By Ernie Palladino
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This can all blow up in Terry Collins’ face over the next few days, weeks or months. But for now, he can’t argue with what his starters have done lately.
That bunch, led by Dillon Gee, Jenrry Mejia, Bartolo Colon, and Jon Niese were 3-2 heading into Tuesday’s game against the Cardinals. That wasn’t going to get the Mets anywhere as far as 90 wins goes. But a look behind the simple won-loss column shows a lot of encouragement, especially from Gee and Mejia.
Those two were 3-0 over that span, with a nice 0.00 ERA over 22 2/3 innings before Gee gave up two fourth-inning runs Tuesday night. Even at that, Gee pitched himself out of a bases-loaded, none-out jam. It took him 34 pitches to do so, but his strikeout of a great contact hitter in Matt Carpenter underscored the current grittiness of the group.
Throw in the two solid but losing performance from Colon and Niese, and a solid no-decision from Zack Wheeler, and the numbers were 1.51 over 41 2/3 innings after Gee’s tightrope walk in the fourth. And until that point, Mets starters had shut out opponents for 20 straight innings.
That’s a nice little stretch that would have looked even better had Jose Valverde been able to close out the two games that ultimately lost him his job to Kyle Farnsworth.
For a team beset by injuries and an iffy offense, the rotation’s current string has to come as a big comfort to Collins. A bit of a surprise, too, considering that two of those wins encompassing 11 2/3 innings have come from Mejia, the guy who snuck onto the roster the last day of spring training.
Better yet, the Mets are 4-0 when he starts. Mejia — a recipient of Tommy John surgery, bone-chip surgery and most recently a blister — has simply adhered to the age-old pitching principle of “throw strikes.”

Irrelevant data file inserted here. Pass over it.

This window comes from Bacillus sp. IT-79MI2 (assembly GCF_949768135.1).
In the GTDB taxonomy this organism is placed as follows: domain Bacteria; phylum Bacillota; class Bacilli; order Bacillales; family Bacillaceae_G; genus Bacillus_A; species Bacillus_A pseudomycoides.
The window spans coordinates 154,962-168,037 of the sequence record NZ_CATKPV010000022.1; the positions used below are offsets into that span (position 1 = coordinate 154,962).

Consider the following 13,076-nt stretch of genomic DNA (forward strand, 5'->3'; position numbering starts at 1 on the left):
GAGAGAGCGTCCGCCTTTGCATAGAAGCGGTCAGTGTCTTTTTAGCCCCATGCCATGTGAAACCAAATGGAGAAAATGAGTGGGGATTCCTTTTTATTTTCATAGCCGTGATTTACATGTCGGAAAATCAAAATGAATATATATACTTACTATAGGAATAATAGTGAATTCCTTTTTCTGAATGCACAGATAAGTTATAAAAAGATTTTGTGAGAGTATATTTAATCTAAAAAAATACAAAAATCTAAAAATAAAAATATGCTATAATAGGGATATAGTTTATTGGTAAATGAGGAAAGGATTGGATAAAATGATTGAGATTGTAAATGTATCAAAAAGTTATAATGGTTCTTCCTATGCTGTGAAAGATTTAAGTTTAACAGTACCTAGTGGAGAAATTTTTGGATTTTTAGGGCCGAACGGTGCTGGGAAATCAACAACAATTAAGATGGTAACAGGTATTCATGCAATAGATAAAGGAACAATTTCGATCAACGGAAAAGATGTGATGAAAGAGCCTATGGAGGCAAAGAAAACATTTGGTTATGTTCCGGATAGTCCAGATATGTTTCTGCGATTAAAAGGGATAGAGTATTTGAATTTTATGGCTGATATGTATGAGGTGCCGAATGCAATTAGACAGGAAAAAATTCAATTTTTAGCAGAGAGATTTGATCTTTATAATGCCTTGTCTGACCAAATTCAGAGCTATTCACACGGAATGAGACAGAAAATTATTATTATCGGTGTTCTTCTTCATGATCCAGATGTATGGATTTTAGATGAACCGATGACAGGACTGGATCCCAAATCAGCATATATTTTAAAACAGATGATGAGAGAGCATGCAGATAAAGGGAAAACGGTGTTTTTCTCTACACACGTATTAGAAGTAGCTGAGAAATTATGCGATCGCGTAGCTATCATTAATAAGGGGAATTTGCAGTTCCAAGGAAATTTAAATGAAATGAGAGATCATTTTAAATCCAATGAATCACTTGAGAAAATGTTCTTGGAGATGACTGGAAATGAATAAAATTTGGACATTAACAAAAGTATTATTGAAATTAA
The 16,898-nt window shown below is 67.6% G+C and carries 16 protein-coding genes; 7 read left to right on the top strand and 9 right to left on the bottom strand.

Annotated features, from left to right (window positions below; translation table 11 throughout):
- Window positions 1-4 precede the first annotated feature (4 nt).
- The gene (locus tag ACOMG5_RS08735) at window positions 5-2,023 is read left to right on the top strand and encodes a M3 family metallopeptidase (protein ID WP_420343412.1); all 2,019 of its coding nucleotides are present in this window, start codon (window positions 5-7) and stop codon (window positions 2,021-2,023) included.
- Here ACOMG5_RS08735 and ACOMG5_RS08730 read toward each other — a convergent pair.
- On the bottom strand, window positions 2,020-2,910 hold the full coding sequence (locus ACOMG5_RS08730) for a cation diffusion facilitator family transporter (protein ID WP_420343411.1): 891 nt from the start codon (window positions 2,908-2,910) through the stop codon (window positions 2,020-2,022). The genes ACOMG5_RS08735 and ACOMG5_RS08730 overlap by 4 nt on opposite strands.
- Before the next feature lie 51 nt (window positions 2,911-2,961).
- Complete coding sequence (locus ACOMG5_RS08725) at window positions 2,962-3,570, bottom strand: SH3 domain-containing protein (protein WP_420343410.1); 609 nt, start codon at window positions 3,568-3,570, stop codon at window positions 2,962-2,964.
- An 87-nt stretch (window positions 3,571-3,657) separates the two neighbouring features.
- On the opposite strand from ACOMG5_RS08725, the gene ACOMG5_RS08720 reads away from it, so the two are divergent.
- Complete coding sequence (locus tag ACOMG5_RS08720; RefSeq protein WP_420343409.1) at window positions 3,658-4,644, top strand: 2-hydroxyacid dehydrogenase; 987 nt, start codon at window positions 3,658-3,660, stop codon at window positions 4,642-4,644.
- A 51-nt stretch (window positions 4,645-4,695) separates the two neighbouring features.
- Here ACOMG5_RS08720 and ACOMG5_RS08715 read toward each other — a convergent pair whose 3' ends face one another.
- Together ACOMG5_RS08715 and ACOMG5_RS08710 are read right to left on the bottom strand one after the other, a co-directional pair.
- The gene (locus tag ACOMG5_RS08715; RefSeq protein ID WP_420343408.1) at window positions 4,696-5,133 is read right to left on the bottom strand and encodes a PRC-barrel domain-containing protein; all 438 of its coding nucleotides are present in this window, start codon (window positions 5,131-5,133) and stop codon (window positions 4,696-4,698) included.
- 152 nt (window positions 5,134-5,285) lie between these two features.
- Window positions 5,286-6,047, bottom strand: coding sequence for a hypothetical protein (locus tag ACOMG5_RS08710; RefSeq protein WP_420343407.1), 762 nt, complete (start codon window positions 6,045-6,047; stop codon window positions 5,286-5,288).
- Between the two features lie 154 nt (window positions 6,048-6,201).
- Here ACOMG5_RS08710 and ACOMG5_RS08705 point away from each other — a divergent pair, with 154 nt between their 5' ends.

Can’t go wrong with that. It also helps if he gets a little defensive backing. Mejia did Monday in 6 2/3 innings of shutout ball in New York’s 2-0 win.
As the team opened its “Military Mondays” tribute with those awful-looking camouflage tops, the infield offered military efficiency. Or at least military improvisation. Take that fifth-inning double play started by the diving Ruben Tejada, which was relayed barehanded by Daniel Murphy. It was by far the prettiest DP of the year for the Mets, and it erased a leadoff walk. The Mets held only a 1-0 lead at the time, so it was more than opportune.
And how about the bullpen? Carlos Torres, proving to be a bulldog, has a 0.79 ERA over his last eight games. Scott Rice — a pitcher with as many peaks and valleys as a rollercoaster, it seems — got a big out to end the seventh inning on Monday night. And the aged Farnsworth nailed down the save with a scoreless ninth.
There’s no telling how the 38-year-old will perform as the season progresses into the summer months. Will that fastball he so relies on remain at 96 MPH on the gun, or will his arm wilt?
Will the starters, viewed as the strongest part of this squad, remain as efficient as they have been, or will they fall into mediocrity that will leave them well short of Sandy Alderson’s wins goal?
Even Collins doesn’t know the answer. It’s still April, a month when weird things happen.
For now, it’s sufficient that the starters and, by extension, the bullpen haven’t added to the collection of gray that sits atop the manager’s head.
He should enjoy it while it lasts.
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